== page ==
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‘Safety net’ health care changing lives in south Minneapolis

The “Land of 10,000 Lakes” is known nationally for great health care.

But when it comes to health disparities, Minnesota still has some growing to do. Minnesota ranked 15th nationally in health equity in The Commonwealth Fund’s latest 2014 State Scorecard.

So, Health Talk is taking a moment out, in tandem with National Health Center Week, to shine a light on one of the University of Minnesota’s own affordable and accessible health care providers. Located in south Minneapolis, the U of M Community-University Health Care Center (CUHCC) is on the frontline of public health care. Their work reduces health disparities, improves lives and saves costs by encouraging regular health care visits for patients, thus providing preventative care and fewer hospital and emergency room visits.

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E. coli in our lakes: What does it really mean?

Image courtesy Death to the Stock Photo

Editor’s note: This post originally appeared on the personal blog of University of Minnesota associate professor of biosciences Timothy Johnson, Ph.D.
Johnson’s research at the U of M College of Veterinary Medicine includes investigations into antibiotic resistance in bacterial pathogens, microbial communities in the animal gastrointestinal tract, and multidrug resistance of E. coli and Salmonella in both humans and animals.

If you follow the local news, or have children that love swimming, you have probably noticed an increasing number of beaches in Minnesota closed recently due to high E. coli levels. Just in Minneapolis, Lake Hiawatha Beach and Lake Calhoun’s Thomas and 32nd Street beaches were recently closed in response to high E. coli counts in the water. The simple phrase “E. coli” strikes fear into the hearts of anyone who has ever experienced gastrointestinal distress. However, it is important to understand what E. coli actually is and what “high E. coli levels” actually means to our lakes.

What is E. coliE. coli stands for Escherichia coli. This is the formal name for a species of bacteria in honor of the German-Austrian physician Theodor Escherich, who first identified the bacteria associated with digestion in infants. Here are the important take-home messages about E. coli:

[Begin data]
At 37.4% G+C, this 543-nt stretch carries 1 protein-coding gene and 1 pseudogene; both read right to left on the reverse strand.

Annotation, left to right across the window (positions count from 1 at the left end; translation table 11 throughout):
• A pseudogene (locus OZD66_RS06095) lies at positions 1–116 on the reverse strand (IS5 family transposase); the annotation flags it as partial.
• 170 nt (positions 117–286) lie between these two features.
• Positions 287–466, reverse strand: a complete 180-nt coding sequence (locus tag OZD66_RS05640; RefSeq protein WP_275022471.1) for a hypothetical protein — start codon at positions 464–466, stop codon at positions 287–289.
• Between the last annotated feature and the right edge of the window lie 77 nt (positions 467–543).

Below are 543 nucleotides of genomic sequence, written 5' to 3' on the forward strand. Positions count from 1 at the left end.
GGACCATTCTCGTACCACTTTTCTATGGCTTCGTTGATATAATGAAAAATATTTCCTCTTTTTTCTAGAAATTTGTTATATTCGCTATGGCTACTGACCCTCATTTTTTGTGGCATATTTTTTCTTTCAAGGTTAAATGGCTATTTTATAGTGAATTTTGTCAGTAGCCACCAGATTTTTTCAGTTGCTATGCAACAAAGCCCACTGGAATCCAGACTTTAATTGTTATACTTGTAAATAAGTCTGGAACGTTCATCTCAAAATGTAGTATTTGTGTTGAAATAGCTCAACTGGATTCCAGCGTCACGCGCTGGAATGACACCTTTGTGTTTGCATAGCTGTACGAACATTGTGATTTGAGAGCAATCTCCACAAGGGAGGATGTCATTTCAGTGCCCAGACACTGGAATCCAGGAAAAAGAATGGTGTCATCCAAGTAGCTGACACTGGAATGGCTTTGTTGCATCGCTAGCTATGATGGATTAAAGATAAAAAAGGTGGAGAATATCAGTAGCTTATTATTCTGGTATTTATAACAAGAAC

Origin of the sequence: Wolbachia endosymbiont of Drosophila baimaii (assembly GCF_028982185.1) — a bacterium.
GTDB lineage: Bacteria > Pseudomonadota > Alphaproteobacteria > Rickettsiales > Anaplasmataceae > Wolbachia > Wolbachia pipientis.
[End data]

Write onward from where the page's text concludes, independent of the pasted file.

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In The News: Innovative U of M clinical trial offers hope for rare skin disease

Children with epidermolysis bullosa (EB) face large life challenges from the get-go. The genetic disorder leaves skin extremely fragile and with visible rashes and painful blisters. According to an NBC News report, approximately 25,000 to 50,000 Americans, mostly children, live with EB and people who don’t receive treatment often die by the age of 30.

But a clinical trial led by Jakub Tolar, M.D., Ph.D., professor and pediatric blood and marrow transplant physician at the University of Minnesota Medical School, may help improve the quality of life for those diagnosed with EB.

“This is one of the most difficult to treat disorders and a very painful disorder,” Tolar said in the NBC News report. “Before we started, there was absolutely nothing that would change the outcome of these children.”

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Research Snapshot: Media coverage of Affordable Care Act implementation varied by region

The legend of Paul Bunyan and Babe the Blue Ox came to life in Minnesota last year, with MNsure advertisements featuring the mythical duo in a campaign titled, “The Land of 10,000 Reasons to get Health Insurance.”

Nine million dollars were spent on the Minnesota advertisements, which popped up on every medium from billboards to television. While some parts of the country experienced advertising and media coverage of the Affordable Care Act (ACA) taking effect similar to Minnesota’s, other regions of the United States saw much more or much less coverage according to new research led by Sarah Gollust, Ph.D., assistant professor in the University of Minnesota School of Public Health.

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In the News: Getting your baby to sleep through the night

One of the trickiest parts of parenthood, especially new parents, is getting your baby to sleep through the night. Not only is it important for your little one to get the sleep they need, it’s important for parents to get enough rest so you can continue to care for your new addition.

University of Minnesota neurologist, sleep expert, and father of three, Michael Howell, M.D., combined personal experience and years of research to develop a five step process to keep babies sleeping throughout the night.

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University of Minnesota research finds ACA insurance expansions reduce health care spending burdens for young adults

A new study published today in the August issue of the journal Health Affairs by Ezra Golberstein, Ph.D., professor in the Division of Health Policy and Management at the University of Minnesota School of Public Health, in collaboration with Susan Busch, Ph.D., of Yale University and Ellen Meara, Ph.D., of Dartmouth College, found the Affordable Care Act’s (ACA) provision allowing young adults to stay on their parents’ insurance plans until they turn 26, was associated with significant reductions in the likelihood that young adults had to pay high out-of-pocket costs for health care.

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